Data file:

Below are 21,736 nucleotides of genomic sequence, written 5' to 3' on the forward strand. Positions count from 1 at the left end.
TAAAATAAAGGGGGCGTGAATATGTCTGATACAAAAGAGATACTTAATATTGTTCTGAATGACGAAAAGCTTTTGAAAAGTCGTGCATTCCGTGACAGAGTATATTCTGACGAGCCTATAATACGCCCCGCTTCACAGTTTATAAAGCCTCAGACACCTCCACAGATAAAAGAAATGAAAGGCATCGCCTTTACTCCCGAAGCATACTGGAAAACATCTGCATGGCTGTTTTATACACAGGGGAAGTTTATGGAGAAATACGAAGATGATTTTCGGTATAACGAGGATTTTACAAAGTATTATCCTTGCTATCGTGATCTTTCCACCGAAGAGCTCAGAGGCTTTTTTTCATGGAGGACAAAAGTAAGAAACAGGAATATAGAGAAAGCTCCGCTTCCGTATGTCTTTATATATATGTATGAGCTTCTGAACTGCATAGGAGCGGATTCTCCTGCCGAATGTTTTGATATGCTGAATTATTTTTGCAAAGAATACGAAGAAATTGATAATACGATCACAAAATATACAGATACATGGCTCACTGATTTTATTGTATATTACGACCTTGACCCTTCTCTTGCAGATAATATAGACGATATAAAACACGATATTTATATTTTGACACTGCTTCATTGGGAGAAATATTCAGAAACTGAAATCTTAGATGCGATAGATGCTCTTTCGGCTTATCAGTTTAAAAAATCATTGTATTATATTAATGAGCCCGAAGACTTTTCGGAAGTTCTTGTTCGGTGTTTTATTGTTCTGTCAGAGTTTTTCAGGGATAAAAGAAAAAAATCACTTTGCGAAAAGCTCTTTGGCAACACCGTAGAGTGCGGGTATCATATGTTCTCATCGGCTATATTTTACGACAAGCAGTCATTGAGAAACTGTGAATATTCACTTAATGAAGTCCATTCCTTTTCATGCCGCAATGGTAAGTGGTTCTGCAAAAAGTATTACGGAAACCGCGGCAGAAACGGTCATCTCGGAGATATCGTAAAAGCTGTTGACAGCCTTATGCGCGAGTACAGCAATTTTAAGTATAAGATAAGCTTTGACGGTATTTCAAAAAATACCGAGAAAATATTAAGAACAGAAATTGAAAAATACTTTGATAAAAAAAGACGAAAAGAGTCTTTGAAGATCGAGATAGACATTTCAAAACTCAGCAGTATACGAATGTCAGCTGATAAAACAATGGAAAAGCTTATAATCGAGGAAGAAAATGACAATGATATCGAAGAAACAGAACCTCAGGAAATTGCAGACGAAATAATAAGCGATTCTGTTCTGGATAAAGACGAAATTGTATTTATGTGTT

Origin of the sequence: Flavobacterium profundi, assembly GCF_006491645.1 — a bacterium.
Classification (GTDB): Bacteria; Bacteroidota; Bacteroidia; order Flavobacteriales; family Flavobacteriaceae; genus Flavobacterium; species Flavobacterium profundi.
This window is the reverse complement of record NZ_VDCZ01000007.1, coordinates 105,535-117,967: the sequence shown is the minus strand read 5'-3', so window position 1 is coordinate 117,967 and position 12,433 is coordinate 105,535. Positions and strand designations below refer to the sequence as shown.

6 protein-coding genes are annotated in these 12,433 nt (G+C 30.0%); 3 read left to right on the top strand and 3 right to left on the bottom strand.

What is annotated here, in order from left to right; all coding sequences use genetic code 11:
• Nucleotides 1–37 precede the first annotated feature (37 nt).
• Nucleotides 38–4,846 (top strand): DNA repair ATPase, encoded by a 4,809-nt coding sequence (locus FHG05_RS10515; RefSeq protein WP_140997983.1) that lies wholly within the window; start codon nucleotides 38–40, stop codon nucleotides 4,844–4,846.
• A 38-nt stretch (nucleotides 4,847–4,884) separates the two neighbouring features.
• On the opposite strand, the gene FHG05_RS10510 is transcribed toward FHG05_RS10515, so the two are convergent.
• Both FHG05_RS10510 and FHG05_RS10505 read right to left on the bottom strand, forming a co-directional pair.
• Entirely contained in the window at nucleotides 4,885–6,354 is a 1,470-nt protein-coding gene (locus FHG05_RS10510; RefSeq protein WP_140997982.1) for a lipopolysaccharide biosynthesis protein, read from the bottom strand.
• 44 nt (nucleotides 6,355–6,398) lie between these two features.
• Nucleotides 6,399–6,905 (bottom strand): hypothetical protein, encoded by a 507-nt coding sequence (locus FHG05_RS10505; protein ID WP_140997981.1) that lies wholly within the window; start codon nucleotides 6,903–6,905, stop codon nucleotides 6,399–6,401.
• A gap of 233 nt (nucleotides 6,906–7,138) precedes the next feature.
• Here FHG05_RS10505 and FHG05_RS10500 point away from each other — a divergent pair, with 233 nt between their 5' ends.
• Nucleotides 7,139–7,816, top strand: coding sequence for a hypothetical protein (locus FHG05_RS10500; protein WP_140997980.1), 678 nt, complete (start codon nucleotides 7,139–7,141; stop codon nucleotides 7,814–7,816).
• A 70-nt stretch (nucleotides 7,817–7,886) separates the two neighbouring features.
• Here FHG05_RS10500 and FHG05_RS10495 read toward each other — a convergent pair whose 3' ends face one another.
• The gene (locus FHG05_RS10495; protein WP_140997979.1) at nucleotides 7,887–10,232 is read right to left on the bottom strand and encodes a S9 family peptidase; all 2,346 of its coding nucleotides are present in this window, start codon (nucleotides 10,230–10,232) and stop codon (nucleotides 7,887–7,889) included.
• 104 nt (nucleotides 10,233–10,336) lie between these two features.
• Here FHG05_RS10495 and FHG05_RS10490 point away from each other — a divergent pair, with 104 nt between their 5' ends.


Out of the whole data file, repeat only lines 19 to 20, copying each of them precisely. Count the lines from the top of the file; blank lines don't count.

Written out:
• A 70-nt stretch (nucleotides 7,817–7,886) separates the two neighbouring features.
• Here FHG05_RS10500 and FHG05_RS10495 read toward each other — a convergent pair whose 3' ends face one another.